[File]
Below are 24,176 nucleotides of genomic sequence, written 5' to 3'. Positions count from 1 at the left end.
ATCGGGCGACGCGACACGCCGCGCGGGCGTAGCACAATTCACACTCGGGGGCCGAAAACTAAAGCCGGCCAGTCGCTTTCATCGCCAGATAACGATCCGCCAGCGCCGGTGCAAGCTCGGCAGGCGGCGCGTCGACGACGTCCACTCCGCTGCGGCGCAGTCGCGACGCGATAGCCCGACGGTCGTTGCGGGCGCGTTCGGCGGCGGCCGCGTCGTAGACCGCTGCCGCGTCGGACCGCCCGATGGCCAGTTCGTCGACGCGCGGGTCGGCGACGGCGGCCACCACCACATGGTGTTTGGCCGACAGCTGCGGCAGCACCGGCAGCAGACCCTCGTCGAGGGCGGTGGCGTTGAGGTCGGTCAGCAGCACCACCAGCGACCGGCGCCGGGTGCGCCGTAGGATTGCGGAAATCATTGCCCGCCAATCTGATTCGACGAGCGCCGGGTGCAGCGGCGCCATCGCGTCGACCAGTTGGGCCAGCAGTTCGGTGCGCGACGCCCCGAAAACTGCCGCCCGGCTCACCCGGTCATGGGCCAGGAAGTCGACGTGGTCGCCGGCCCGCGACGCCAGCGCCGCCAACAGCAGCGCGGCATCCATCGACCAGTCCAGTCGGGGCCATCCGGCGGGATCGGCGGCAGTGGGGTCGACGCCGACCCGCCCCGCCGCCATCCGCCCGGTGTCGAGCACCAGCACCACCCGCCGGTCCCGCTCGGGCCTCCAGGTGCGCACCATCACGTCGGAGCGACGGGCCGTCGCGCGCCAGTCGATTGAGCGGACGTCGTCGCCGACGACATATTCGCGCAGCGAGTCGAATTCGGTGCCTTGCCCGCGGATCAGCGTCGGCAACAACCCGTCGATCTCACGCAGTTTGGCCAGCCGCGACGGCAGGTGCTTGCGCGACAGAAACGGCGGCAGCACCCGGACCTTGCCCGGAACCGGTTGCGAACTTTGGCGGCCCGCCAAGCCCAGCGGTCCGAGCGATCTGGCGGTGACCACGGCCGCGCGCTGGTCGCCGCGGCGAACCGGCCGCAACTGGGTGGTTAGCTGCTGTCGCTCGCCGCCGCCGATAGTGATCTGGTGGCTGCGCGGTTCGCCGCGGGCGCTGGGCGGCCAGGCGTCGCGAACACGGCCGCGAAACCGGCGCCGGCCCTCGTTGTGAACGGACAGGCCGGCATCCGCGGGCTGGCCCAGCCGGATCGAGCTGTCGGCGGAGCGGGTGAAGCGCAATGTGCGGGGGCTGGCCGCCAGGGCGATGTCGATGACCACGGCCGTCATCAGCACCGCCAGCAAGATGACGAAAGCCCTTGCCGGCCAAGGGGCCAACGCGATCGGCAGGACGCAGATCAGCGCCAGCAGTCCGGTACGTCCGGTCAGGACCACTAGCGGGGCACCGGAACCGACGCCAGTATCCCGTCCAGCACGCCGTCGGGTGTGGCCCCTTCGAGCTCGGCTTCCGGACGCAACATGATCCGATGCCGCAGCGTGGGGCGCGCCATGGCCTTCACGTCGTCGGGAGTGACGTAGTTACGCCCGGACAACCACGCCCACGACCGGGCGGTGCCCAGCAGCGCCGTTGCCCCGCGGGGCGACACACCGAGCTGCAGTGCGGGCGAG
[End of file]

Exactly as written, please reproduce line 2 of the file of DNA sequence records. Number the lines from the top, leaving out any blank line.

ATCGGGCGACGCGACACGCCGCGCGGGCGTAGCACAATTCACACTCGGGGGCCGAAAACTAAAGCCGGCCAGTCGCTTTCATCGCCAGATAACGATCCGCCAGCGCCGGTGCAAGCTCGGCAGGCGGCGCGTCGACGACGTCCACTCCGCTGCGGCGCAGTCGCGACGCGATAGCCCGACGGTCGTTGCGGGCGCGTTCGGCGGCGGCCGCGTCGTAGACCGCTGCCGCGTCGGACCGCCCGATGGCCAGTTCGTCGACGCGCGGGTCGGCGACGGCGGCCACCACCACATGGTGTTTGGCCGACAGCTGCGGCAGCACCGGCAGCAGACCCTCGTCGAGGGCGGTGGCGTTGAGGTCGGTCAGCAGCACCACCAGCGACCGGCGCCGGGTGCGCCGTAGGATTGCGGAAATCATTGCCCGCCAATCTGATTCGACGAGCGCCGGGTGCAGCGGCGCCATCGCGTCGACCAGTTGGGCCAGCAGTTCGGTGCGCGACGCCCCGAAAACTGCCGCCCGGCTCACCCGGTCATGGGCCAGGAAGTCGACGTGGTCGCCGGCCCGCGACGCCAGCGCCGCCAACAGCAGCGCGGCATCCATCGACCAGTCCAGTCGGGGCCATCCGGCGGGATCGGCGGCAGTGGGGTCGACGCCGACCCGCCCCGCCGCCATCCGCCCGGTGTCGAGCACCAGCACCACCCGCCGGTCCCGCTCGGGCCTCCAGGTGCGCACCATCACGTCGGAGCGACGGGCCGTCGCGCGCCAGTCGATTGAGCGGACGTCGTCGCCGACGACATATTCGCGCAGCGAGTCGAATTCGGTGCCTTGCCCGCGGATCAGCGTCGGCAACAACCCGTCGATCTCACGCAGTTTGGCCAGCCGCGACGGCAGGTGCTTGCGCGACAGAAACGGCGGCAGCACCCGGACCTTGCCCGGAACCGGTTGCGAACTTTGGCGGCCCGCCAAGCCCAGCGGTCCGAGCGATCTGGCGGTGACCACGGCCGCGCGCTGGTCGCCGCGGCGAACCGGCCGCAACTGGGTGGTTAGCTGCTGTCGCTCGCCGCCGCCGATAGTGATCTGGTGGCTGCGCGGTTCGCCGCGGGCGCTGGGCGGCCAGGCGTCGCGAACACGGCCGCGAAACCGGCGCCGGCCCTCGTTGTGAACGGACAGGCCGGCATCCGCGGGCTGGCCCAGCCGGATCGAGCTGTCGGCGGAGCGGGTGAAGCGCAATGTGCGGGGGCTGGCCGCCAGGGCGATGTCGATGACCACGGCCGTCATCAGCACCGCCAGCAAGATGACGAAAGCCCTTGCCGGCCAAGGGGCCAACGCGATCGGCAGGACGCAGATCAGCGCCAGCAGTCCGGTACGTCCGGTCAGGACCACTAGCGGGGCACCGGAACCGACGCCAGTATCCCGTCCAGCACGCCGTCGGGTGTGGCCCCTTCGAGCTCGGCTTCCGGACGCAACATGATCCGATGCCGCAGCGTGGGGCGCGCCATGGCCTTCACGTCGTCGGGAGTGACGTAGTTACGCCCGGACAACCACGCCCACGACCGGGCGGTGCCCAGCAGCGCCGTTGCCCCGCGGGGCGACACACCGAGCTGCAGTGCGGGCGAG